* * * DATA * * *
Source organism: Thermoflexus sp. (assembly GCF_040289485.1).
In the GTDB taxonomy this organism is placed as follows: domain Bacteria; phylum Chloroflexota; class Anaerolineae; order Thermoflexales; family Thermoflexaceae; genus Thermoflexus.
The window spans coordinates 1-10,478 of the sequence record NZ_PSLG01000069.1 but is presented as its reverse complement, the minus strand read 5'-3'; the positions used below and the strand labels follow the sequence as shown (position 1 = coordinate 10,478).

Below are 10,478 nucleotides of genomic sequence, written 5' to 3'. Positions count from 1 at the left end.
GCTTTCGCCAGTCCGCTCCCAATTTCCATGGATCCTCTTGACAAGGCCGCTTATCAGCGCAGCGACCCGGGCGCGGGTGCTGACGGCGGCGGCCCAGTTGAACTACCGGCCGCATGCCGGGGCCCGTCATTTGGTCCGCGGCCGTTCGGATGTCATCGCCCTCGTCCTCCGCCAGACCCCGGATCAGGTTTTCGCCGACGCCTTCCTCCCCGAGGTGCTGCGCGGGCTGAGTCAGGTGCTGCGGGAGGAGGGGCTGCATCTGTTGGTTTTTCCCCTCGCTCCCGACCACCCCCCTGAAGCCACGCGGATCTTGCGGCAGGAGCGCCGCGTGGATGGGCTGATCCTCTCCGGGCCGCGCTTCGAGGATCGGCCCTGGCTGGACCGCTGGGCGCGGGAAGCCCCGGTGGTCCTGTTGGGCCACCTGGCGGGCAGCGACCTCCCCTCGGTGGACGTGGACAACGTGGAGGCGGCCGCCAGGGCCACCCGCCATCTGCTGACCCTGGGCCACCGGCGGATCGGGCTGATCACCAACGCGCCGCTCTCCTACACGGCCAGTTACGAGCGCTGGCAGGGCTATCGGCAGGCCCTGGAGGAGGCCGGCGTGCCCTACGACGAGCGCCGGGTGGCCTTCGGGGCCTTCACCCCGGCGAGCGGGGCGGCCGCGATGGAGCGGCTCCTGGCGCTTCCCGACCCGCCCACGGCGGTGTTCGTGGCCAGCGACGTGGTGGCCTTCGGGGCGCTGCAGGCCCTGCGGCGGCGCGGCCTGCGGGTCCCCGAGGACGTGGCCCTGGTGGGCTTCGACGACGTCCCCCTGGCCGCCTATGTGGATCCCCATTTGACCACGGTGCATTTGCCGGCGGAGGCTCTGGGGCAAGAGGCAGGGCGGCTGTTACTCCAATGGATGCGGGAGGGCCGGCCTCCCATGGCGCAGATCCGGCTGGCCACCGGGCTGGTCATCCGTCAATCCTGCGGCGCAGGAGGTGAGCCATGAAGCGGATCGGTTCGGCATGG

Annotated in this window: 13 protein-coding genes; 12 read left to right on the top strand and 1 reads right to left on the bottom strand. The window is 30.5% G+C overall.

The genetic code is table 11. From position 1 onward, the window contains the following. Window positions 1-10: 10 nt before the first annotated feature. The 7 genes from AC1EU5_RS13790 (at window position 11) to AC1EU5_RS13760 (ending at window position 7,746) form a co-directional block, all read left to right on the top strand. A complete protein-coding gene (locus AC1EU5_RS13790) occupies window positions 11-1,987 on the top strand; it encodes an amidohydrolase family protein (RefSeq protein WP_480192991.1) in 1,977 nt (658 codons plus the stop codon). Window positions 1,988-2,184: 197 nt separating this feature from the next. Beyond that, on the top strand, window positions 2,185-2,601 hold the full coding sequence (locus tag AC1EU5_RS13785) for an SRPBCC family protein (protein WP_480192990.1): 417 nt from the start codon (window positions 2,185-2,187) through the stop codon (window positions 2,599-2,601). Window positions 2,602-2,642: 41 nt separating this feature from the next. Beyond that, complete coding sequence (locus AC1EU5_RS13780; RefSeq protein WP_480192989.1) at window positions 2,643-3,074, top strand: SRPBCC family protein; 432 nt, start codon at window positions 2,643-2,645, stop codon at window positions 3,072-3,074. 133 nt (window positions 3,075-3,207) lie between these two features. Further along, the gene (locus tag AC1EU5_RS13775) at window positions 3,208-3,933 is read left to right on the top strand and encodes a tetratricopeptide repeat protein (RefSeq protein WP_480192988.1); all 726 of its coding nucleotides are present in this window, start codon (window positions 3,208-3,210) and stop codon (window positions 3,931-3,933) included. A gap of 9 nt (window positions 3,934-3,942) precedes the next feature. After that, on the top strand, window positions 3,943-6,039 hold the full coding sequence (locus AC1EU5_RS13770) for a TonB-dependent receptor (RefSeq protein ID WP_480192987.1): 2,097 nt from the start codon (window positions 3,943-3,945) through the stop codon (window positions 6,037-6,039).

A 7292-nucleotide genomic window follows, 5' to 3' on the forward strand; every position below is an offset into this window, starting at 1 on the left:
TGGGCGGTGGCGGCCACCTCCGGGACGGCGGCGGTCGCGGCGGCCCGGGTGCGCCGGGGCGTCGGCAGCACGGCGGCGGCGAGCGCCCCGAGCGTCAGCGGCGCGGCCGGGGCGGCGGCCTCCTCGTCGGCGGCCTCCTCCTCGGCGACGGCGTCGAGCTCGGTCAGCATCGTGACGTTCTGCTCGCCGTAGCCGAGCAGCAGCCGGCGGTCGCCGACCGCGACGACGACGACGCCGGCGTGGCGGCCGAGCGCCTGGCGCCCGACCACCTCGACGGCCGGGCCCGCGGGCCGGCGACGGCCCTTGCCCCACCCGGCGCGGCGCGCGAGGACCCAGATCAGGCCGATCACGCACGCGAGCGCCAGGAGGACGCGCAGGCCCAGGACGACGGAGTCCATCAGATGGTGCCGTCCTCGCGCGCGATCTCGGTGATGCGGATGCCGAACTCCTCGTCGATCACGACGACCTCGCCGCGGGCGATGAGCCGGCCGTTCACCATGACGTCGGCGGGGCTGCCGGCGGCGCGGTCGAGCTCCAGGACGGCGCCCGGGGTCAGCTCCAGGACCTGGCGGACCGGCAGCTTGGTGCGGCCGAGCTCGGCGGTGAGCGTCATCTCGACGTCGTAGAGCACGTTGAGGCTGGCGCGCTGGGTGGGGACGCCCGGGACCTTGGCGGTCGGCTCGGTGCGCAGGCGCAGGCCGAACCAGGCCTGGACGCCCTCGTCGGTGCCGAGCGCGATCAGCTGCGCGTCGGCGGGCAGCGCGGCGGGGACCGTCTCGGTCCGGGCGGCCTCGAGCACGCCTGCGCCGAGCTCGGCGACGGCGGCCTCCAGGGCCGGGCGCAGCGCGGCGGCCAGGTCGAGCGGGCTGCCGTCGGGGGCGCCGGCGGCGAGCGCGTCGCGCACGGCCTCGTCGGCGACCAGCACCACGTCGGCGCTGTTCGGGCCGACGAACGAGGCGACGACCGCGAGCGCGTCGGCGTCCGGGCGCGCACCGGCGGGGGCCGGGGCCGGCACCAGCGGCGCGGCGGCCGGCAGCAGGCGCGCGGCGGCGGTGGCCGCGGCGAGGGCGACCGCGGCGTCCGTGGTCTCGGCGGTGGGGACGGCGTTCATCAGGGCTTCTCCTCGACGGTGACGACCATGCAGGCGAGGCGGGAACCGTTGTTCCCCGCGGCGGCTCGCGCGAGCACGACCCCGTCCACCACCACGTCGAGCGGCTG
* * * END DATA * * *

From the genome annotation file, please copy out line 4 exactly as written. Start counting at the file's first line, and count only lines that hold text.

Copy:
Below are 10,478 nucleotides of genomic sequence, written 5' to 3'. Positions count from 1 at the left end.